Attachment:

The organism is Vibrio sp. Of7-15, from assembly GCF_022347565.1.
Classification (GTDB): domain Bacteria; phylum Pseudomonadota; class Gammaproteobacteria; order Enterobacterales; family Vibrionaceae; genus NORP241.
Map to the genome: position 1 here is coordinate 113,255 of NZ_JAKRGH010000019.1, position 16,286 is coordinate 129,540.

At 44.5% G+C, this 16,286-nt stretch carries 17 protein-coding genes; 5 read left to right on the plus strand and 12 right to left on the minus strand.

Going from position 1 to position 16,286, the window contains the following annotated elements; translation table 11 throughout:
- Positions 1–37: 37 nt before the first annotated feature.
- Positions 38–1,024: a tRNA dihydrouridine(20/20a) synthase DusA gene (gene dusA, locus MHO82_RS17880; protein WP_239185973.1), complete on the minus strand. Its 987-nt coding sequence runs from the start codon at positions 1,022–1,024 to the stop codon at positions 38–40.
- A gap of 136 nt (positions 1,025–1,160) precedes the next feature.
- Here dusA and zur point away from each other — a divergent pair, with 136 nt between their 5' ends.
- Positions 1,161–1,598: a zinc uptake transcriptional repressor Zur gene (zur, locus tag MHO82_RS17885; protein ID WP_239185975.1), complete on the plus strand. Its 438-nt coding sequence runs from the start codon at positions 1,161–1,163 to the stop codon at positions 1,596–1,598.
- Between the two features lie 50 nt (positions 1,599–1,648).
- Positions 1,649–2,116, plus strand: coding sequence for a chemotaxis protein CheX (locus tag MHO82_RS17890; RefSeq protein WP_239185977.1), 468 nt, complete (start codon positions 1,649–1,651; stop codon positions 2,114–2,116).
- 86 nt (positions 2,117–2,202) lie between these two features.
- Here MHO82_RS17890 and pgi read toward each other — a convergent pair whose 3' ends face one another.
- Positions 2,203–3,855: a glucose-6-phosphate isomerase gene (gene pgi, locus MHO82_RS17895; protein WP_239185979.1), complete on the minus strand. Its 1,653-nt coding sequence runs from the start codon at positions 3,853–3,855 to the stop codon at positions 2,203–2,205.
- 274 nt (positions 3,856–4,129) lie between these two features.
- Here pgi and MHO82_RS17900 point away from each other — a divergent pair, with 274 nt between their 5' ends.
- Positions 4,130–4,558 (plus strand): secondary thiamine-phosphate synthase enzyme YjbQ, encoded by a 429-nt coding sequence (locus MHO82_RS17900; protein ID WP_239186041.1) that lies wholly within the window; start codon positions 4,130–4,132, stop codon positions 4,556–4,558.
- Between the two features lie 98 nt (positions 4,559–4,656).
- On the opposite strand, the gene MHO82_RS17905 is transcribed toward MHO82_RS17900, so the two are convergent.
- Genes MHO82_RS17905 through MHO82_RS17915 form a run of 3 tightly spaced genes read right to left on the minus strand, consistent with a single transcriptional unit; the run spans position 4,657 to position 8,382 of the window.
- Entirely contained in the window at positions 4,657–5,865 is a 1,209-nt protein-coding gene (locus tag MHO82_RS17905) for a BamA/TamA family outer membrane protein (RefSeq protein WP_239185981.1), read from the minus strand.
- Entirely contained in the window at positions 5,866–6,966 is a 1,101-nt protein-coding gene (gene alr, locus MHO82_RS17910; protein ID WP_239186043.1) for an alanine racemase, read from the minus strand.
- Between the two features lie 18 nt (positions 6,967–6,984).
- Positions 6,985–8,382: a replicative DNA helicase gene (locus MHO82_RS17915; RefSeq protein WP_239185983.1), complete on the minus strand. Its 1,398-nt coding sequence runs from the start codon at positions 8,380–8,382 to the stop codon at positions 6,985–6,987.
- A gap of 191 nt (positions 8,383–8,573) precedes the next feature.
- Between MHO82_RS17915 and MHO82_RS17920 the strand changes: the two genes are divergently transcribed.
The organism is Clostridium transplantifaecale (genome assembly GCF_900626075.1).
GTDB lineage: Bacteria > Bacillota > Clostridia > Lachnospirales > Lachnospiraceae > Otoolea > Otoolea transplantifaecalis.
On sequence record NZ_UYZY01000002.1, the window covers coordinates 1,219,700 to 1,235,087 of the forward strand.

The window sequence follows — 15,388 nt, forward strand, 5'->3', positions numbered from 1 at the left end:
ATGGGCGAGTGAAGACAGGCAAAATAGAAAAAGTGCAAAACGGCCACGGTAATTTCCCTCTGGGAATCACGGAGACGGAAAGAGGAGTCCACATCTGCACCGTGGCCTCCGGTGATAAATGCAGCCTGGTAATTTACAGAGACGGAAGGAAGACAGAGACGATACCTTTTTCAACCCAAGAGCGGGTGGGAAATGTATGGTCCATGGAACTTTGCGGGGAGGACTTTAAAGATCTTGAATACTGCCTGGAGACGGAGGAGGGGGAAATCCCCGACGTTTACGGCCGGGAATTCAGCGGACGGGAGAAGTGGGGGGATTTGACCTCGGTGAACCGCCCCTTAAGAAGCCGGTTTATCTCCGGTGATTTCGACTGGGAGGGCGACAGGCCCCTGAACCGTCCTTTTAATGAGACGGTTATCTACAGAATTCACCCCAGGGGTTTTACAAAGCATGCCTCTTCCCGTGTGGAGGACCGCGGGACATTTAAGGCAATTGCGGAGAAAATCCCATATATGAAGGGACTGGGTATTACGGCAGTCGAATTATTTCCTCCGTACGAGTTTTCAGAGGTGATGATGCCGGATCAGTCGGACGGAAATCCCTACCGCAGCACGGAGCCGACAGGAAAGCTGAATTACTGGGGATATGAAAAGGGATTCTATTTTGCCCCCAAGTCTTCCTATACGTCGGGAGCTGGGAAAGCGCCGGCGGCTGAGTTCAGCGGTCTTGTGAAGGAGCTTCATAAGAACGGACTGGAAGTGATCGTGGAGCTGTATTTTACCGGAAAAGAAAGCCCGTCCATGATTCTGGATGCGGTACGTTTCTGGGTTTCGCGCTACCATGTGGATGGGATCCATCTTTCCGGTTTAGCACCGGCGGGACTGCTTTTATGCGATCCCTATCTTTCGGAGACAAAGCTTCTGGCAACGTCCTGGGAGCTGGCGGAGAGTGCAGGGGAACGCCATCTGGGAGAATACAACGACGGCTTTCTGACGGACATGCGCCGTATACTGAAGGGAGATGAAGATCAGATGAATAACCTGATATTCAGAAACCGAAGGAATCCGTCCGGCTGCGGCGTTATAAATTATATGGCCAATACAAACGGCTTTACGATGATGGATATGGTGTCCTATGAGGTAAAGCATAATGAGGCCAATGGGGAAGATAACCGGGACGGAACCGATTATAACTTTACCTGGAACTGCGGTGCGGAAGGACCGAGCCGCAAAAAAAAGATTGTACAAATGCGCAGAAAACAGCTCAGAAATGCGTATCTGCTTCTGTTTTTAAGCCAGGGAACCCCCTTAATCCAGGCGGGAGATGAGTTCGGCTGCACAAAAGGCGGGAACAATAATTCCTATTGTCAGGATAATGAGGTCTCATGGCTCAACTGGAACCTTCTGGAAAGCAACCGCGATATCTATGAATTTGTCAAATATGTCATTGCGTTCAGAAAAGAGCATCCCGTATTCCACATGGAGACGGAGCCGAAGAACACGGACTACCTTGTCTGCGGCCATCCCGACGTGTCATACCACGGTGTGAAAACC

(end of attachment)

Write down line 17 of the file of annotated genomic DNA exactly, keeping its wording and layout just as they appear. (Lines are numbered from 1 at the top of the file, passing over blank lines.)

- Here pgi and MHO82_RS17900 point away from each other — a divergent pair, with 274 nt between their 5' ends.